Q. What is the structure of afor loop?
for in : … The ellipsis represents a code block to be executed, once for each item in the sequence. Within the block the item is available as the current item from the entire list.

Q. What is the structure of a while loop?
while : … The ellipsis represents a code block to be executed. until the condition becomes false. The condition is an expression that is considered true unless it evaluates to o, null or false.

Q. Use a for loop and illustrate how you would define and print the characters in a string out, one per line.
myString = “I Love Python”
for myChar hi myString:
print myChar

Q. Given the string “I LoveQPython” use afor loop and illustrate printing each character tip to, but not including the Q.
inyString = “I Love Pijtlzon”
for myCizar in myString:
fmyC’har ==
print myChar

Q. Given the string “I Love Python” print out each character except for the spaces, using a for loop.
inyString = I Love Python”
for myCizar in myString:
fmyChar == ‘’ ‘’:
print myChar

Q. Illustrate how to execute a ioop ten times.
while i < 10:

Q. How to use GUI that comes with Python to test your code?
That is just an editor and a graphical version of the interactive shell. You write or load code and run it, or type it into the shell.
There is no automated testing.

Q. What is Python good for?
Python is a high-level general-purpose programming language that can be applied to many different classes of problems.
The language comes with a large standard library that covers areas such as string processing like regular expressions, Unicode, calculating differences between files, Internet protocols like HTTP, FTP, SMTP, XML-RPC, POP, IMAP, CGI programming, software engineering like unit testing, logging, profiling, parsing Python code, and operating system interfaces like system calls, file systems, TCP/IP sockets.

Q. How does the Python version numbering scheme work?
Python versions are numbered A.B.C or A.B.
A is the major version number. It is only incremented for major changes in the language.
B is the minor version number, incremented for less earth-shattering changes.
C is the micro-level. It is incremented for each bug fix release.
Not all releases are bug fix releases. In the run-up to a new major release, ‘A’ series of development releases are made denoted as alpha, beta, or release candidate.
Alphas are early releases in which interfaces aren’t finalized yet; it’s not unexpected to see an interface change between two alpha releases.
Betas are more stable, preserving existing interfaces but possibly adding new modules, and release candidates are frozen, making no changes except as needed to fix critical bugs.
Alpha, beta and release candidate versions have an additional suffix.
The suffix for an alpha version is “aN” for some small number N,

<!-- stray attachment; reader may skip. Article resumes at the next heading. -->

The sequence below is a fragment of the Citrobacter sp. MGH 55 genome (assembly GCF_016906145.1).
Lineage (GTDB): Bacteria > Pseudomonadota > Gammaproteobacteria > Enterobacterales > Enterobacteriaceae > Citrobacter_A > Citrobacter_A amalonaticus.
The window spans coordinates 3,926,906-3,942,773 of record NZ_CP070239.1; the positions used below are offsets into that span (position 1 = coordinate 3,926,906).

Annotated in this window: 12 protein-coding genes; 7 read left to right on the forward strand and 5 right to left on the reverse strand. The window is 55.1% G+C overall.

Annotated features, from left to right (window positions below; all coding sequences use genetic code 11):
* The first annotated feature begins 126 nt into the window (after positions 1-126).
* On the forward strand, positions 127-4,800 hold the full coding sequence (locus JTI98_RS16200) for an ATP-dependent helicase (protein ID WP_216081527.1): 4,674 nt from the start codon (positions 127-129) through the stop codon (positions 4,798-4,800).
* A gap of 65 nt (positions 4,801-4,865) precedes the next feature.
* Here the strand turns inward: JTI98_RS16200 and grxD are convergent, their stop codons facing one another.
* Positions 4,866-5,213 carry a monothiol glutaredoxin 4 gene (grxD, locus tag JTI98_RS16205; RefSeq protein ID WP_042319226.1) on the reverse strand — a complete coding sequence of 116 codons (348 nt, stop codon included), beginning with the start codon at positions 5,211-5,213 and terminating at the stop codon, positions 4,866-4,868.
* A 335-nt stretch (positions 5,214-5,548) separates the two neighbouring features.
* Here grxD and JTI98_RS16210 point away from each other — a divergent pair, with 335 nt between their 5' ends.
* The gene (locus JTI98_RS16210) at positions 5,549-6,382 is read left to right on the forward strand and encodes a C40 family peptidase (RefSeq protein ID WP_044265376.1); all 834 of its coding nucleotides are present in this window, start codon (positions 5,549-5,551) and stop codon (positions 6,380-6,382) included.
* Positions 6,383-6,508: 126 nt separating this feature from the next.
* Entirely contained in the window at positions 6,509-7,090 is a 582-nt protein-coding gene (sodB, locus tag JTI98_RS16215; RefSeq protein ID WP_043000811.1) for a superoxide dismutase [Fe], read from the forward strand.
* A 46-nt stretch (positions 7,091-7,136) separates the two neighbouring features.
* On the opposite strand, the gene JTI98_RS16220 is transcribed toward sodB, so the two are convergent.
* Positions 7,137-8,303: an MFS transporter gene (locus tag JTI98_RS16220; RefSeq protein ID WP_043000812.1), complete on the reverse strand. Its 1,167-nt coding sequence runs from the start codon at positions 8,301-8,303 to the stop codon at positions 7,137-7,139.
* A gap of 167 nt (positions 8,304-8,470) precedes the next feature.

The suffix for a beta version is “bN” for some small number N,
And the suffix for a release candidate version is “cN” for some small number N.
In other words, all versions labeled 2.0aN precede the versions labeled 2.0bN, which precede versions labeled 2.0cN, and those precede 2.0.
You may also find version numbers with a “+” suffix, e.g. “2.2+”. These are unreleased versions, built directly from the subversion trunk. In practice, after a final minor release is made, the subversion trunk is incremented to the next minor version, which becomes the “a0” version, e.g. “2.4a0”.

Q. Where is (,, etc.) source file?
If you can’t find a source file for a module, it may be a built-in or dynamically loaded module implemented in C, C++ or other compiled language. In this case you may not have the source file or it may be something like mathmodule.c, somewhere in a C source directory (not on the Python Path). There are (at least) three kinds of modules in Python:
Modules written in Python (.py);
Modules written in C and dynamically loaded (.dll, .pyd, .so, .sl, etc);
Modules written in C and linked with the interpreter; to get a list of these, type;
Import sys print sys.builtin_module_names;

Q. How do I make a Python script executable on UNIX?
You need to do two things:
The script file’s mode must be executable and the first line must begin with “#!” followed by the path of the Python interpreter. The first is done by executing chmod +x scriptfile or perhaps chmod 755 ‘script’ file.
The second can be done in a number of ways.
The most straightforward way is to write:
As the very first line of your file, using the pathname for where the Python interpreter is installed on your platform. If you would like the script to be independent of where the Python interpreter lives, you can use the “env” program. Almost all UNIX variants support the following, assuming the python interpreter is in a directory on the users $PATH:
#! /usr/bin/env python
Don’t do this for CGI scripts. The $PATH variable for CGI scripts is often minimal, so you need to use the actual absolute pathname of the interpreter. Occasionally, a user’s environment is so full that the /usr/bin/env program fails; or there’s no env program at all. In that case, you can try the following hack (due to Alex Rezinsky):